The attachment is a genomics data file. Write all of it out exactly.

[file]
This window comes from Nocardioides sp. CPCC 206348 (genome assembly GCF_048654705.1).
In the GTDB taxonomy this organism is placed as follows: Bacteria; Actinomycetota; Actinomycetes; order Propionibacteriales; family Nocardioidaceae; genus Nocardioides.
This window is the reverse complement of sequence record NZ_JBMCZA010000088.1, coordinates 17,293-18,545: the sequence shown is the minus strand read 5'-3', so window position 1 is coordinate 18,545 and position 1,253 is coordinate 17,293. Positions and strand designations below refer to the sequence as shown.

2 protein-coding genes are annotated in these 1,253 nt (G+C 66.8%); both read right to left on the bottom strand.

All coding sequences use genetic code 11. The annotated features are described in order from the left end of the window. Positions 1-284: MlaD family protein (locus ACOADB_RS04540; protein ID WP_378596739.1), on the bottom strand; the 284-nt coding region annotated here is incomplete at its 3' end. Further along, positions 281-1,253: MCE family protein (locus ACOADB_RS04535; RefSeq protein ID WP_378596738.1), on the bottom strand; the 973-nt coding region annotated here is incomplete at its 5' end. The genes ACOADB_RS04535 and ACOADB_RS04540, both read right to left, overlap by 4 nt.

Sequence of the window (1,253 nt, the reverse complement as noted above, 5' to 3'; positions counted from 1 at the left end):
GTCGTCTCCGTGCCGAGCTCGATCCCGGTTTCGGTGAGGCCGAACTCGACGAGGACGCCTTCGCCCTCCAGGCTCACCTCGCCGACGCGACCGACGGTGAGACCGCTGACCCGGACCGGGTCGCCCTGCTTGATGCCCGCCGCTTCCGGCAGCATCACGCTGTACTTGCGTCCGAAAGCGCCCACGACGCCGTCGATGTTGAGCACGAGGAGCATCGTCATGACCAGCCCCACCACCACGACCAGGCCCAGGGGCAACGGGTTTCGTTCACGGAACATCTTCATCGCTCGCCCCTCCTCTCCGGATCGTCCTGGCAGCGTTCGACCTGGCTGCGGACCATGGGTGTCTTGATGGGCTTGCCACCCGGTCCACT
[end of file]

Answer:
This window comes from Nocardioides sp. CPCC 206348 (genome assembly GCF_048654705.1).
In the GTDB taxonomy this organism is placed as follows: Bacteria; Actinomycetota; Actinomycetes; order Propionibacteriales; family Nocardioidaceae; genus Nocardioides.
This window is the reverse complement of sequence record NZ_JBMCZA010000088.1, coordinates 17,293-18,545: the sequence shown is the minus strand read 5'-3', so window position 1 is coordinate 18,545 and position 1,253 is coordinate 17,293. Positions and strand designations below refer to the sequence as shown.

2 protein-coding genes are annotated in these 1,253 nt (G+C 66.8%); both read right to left on the bottom strand.

All coding sequences use genetic code 11. The annotated features are described in order from the left end of the window. Positions 1-284: MlaD family protein (locus ACOADB_RS04540; protein ID WP_378596739.1), on the bottom strand; the 284-nt coding region annotated here is incomplete at its 3' end. Further along, positions 281-1,253: MCE family protein (locus ACOADB_RS04535; RefSeq protein ID WP_378596738.1), on the bottom strand; the 973-nt coding region annotated here is incomplete at its 5' end. The genes ACOADB_RS04535 and ACOADB_RS04540, both read right to left, overlap by 4 nt.

Sequence of the window (1,253 nt, the reverse complement as noted above, 5' to 3'; positions counted from 1 at the left end):
GTCGTCTCCGTGCCGAGCTCGATCCCGGTTTCGGTGAGGCCGAACTCGACGAGGACGCCTTCGCCCTCCAGGCTCACCTCGCCGACGCGACCGACGGTGAGACCGCTGACCCGGACCGGGTCGCCCTGCTTGATGCCCGCCGCTTCCGGCAGCATCACGCTGTACTTGCGTCCGAAAGCGCCCACGACGCCGTCGATGTTGAGCACGAGGAGCATCGTCATGACCAGCCCCACCACCACGACCAGGCCCAGGGGCAACGGGTTTCGTTCACGGAACATCTTCATCGCTCGCCCCTCCTCTCCGGATCGTCCTGGCAGCGTTCGACCTGGCTGCGGACCATGGGTGTCTTGATGGGCTTGCCACCCGGTCCACT